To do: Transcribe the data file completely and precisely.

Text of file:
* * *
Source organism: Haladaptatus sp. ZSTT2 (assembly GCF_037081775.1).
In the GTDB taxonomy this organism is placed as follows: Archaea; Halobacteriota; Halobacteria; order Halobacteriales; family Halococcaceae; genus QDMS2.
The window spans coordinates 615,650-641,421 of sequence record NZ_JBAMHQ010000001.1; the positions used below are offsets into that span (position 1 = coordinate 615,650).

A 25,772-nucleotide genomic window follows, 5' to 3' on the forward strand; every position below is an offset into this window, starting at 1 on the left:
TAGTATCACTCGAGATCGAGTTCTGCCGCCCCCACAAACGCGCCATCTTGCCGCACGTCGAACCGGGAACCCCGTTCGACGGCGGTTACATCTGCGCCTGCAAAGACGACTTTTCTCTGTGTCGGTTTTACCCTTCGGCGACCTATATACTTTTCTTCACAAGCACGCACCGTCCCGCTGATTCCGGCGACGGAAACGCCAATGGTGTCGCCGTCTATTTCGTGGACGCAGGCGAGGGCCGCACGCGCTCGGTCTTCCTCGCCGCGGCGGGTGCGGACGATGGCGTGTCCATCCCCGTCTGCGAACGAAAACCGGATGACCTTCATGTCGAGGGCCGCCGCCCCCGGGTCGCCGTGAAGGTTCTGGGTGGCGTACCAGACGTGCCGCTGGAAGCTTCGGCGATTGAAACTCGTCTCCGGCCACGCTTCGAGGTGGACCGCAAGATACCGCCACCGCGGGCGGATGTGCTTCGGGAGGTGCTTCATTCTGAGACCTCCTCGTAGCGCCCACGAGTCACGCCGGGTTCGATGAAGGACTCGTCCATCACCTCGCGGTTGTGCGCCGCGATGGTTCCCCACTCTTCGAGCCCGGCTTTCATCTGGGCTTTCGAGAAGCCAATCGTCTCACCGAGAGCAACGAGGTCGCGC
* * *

Source organism: Haladaptatus sp. ZSTT2 (assembly GCF_037081775.1).
In the GTDB taxonomy this organism is placed as follows: Archaea; Halobacteriota; Halobacteria; order Halobacteriales; family Halococcaceae; genus QDMS2.
The window spans coordinates 615,650-641,421 of sequence record NZ_JBAMHQ010000001.1; the positions used below are offsets into that span (position 1 = coordinate 615,650).

A 25,772-nucleotide genomic window follows, 5' to 3' on the forward strand; every position below is an offset into this window, starting at 1 on the left:
TAGTATCACTCGAGATCGAGTTCTGCCGCCCCCACAAACGCGCCATCTTGCCGCACGTCGAACCGGGAACCCCGTTCGACGGCGGTTACATCTGCGCCTGCAAAGACGACTTTTCTCTGTGTCGGTTTTACCCTTCGGCGACCTATATACTTTTCTTCACAAGCACGCACCGTCCCGCTGATTCCGGCGACGGAAACGCCAATGGTGTCGCCGTCTATTTCGTGGACGCAGGCGAGGGCCGCACGCGCTCGGTCTTCCTCGCCGCGGCGGGTGCGGACGATGGCGTGTCCATCCCCGTCTGCGAACGAAAACCGGATGACCTTCATGTCGAGGGCCGCCGCCCCCGGGTCGCCGTGAAGGTTCTGGGTGGCGTACCAGACGTGCCGCTGGAAGCTTCGGCGATTGAAACTCGTCTCCGGCCACGCTTCGAGGTGGACCGCAAGATACCGCCACCGCGGGCGGATGTGCTTCGGGAGGTGCTTCATTCTGAGACCTCCTCGTAGCGCCCACGAGTCACGCCGGGTTCGATGAAGGACTCGTCCATCACCTCGCGGTTGTGCGCCGCGATGGTTCCCCACTCTTCGAGCCCGGCTTTCATCTGGGCTTTCGAGAAGCCAATCGTCTCACCGAGAGCAACGAGGTCGCGC